The most impressive but nevertheless demolished Art Nouveau creations Van Liefland designed for Scheveningen are – to my humble opinion – these graceful achievements:
- Tentoonstellingsgebouw (Intern. Sport, Fishing & Horse exhibition) 1892
- Scheveningen Pier ‘Wandelhoofd Koningin Wilhelmina’ 1901
- Oranjegalerij (Arcade) 1903
- Circus Scheveningen 1904
- Palace Hotel Scheveningen 1905
Peter van Dam has documented every tiny little detail about these spectacular buildings. His book is a delight for people who love Art Nouveau architecture and want to learn more about our Dutch architectural heritage. Browsing the book feels like being catapulted back to 1900 The Hague and I must confess I am loving it! On the other hand, the book also makes me realise how much has been demolished over the years and that makes me feel terribly sad. How on earth could these exquisite masterpieces have been destroyed without the whole Dutch population being up in arms!?!
In the 19th century, the phenomenon ‘pier’ blew over from the UK. Befóre the railways developed, people used to travel to seaside resorts by ship. And going ashore required a wooden gangway. But since the railways became more popular – and that happened 50 years earlier in the UK than on the continent – the experience of walking ashore over a wooden gangway vanished. The desire for a panoramic view over the sea however remained and the pier was soon ushered in. First a simple wooden construction, later a complete promenade pier with amusement pavilions and refreshment kiosks.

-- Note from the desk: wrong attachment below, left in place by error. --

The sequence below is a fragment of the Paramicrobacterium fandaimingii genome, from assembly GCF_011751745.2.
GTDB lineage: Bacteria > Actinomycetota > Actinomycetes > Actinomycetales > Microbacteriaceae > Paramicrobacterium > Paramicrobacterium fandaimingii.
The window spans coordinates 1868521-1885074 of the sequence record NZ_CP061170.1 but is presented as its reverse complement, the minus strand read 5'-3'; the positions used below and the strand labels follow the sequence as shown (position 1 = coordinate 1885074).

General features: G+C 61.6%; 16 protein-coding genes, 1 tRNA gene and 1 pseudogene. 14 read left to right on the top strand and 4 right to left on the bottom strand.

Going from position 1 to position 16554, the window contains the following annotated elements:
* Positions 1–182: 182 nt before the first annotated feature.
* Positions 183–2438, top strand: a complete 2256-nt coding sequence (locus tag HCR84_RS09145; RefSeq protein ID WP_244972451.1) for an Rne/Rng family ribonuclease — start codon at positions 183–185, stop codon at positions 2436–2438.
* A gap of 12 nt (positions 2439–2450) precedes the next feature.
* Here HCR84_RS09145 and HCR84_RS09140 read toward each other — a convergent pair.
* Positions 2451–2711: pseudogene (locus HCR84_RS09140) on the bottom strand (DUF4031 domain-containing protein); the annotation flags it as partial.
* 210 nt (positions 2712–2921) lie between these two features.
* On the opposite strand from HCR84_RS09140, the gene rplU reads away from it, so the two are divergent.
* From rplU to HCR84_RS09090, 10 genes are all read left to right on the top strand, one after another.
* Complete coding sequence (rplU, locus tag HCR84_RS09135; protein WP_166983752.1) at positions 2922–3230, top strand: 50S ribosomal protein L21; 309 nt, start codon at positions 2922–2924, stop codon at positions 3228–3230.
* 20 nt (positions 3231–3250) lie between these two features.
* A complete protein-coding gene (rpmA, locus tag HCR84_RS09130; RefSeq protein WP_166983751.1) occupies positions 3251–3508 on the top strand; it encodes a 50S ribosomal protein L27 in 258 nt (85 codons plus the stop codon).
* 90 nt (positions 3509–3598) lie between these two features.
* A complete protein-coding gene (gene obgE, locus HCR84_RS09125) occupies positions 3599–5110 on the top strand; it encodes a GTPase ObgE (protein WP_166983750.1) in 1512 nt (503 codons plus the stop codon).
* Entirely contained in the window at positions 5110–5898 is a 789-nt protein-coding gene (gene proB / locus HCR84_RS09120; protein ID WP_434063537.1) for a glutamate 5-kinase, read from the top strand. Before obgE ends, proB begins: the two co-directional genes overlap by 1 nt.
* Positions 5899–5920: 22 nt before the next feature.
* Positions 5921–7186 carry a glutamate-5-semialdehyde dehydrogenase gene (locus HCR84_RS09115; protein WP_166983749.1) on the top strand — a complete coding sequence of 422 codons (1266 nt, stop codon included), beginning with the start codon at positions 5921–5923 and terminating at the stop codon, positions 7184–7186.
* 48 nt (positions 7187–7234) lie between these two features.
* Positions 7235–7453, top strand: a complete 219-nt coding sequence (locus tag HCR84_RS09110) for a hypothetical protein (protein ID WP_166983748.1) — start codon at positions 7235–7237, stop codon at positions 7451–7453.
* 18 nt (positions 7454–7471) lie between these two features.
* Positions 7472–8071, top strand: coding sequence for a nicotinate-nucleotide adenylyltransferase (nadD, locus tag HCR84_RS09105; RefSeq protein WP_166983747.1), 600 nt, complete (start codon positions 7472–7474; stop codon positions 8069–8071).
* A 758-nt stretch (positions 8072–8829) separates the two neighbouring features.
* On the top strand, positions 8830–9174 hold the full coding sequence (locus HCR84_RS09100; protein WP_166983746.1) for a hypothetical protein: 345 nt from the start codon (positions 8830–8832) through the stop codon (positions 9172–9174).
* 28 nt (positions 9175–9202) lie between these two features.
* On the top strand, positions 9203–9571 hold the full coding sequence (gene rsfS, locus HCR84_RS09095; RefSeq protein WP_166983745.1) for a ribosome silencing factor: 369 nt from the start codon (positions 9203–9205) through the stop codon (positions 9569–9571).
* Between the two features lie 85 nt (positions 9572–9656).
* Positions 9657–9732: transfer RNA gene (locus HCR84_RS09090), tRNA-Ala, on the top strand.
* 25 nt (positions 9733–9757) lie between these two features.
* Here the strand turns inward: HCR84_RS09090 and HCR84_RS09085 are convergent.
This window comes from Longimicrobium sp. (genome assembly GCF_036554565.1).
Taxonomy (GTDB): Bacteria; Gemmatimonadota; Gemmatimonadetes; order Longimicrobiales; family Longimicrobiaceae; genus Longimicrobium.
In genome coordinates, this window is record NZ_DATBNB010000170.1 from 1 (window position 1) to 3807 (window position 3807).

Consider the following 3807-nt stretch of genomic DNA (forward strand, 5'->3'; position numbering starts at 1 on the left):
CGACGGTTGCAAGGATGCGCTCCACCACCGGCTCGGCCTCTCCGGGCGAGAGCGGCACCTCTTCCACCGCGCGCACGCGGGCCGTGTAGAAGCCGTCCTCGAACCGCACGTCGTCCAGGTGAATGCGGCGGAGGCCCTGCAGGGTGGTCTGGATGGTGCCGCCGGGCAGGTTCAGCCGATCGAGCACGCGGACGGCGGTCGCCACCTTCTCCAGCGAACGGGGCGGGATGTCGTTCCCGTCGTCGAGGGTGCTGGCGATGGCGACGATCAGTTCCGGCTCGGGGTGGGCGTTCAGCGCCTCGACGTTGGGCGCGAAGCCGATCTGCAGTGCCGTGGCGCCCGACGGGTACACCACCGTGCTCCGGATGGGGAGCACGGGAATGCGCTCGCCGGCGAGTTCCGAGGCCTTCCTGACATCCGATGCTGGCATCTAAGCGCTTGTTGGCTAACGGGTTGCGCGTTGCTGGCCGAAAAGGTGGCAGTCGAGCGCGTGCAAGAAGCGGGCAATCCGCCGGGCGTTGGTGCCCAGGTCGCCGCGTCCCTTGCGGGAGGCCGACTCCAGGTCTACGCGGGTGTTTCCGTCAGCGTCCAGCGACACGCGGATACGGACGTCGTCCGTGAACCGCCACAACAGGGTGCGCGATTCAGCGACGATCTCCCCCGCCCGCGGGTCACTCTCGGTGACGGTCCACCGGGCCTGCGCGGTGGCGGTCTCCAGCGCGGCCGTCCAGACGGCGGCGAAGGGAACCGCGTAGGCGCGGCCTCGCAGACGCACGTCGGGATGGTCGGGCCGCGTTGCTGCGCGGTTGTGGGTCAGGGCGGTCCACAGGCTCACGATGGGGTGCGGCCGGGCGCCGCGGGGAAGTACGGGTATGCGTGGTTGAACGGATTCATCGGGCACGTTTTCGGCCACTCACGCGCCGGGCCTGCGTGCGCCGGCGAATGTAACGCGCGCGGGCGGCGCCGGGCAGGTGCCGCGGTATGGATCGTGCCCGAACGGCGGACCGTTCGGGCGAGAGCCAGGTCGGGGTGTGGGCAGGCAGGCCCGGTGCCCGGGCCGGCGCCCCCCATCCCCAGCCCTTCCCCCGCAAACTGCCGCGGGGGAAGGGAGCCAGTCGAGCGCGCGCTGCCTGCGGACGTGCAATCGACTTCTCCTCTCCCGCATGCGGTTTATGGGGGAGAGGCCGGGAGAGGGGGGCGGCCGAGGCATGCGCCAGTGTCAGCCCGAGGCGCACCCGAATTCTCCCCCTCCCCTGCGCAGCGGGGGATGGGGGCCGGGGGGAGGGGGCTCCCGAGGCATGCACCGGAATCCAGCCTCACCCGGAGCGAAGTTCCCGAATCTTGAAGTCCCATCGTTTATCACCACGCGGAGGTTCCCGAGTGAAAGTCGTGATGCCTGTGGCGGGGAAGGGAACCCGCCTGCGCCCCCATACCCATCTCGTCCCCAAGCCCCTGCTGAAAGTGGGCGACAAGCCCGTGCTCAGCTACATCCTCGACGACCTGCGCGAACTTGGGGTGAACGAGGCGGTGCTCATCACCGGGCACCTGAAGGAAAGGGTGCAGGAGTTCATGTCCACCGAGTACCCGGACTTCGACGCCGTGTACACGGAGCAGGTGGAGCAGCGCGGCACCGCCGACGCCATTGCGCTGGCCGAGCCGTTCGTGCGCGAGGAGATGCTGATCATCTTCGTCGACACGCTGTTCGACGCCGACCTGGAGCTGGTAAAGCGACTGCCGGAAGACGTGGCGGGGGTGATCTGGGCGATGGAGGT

The first pier (1893) on the continent was the one at the Belgian seaside resort Blankenberge. It was soon replaced by a much better one, designed by Brussels engineer Emile Wyhowski. In 1895, Wyhowski submitted a plan for a pier at Scheveningen, which was ‘parked’ due to other building activities at the beach. Three years later, when the city council discussed yet another plan for a pier, ir. Lindo noted that this blue print looked an awful lot like the one they received three years earlier. Wyhowski accused Van Liefland of plagiarism. But Van Liefland replied that he would never try to sell someone elses work as his own and offered to put Wyhowski’s name on the design, next to his own.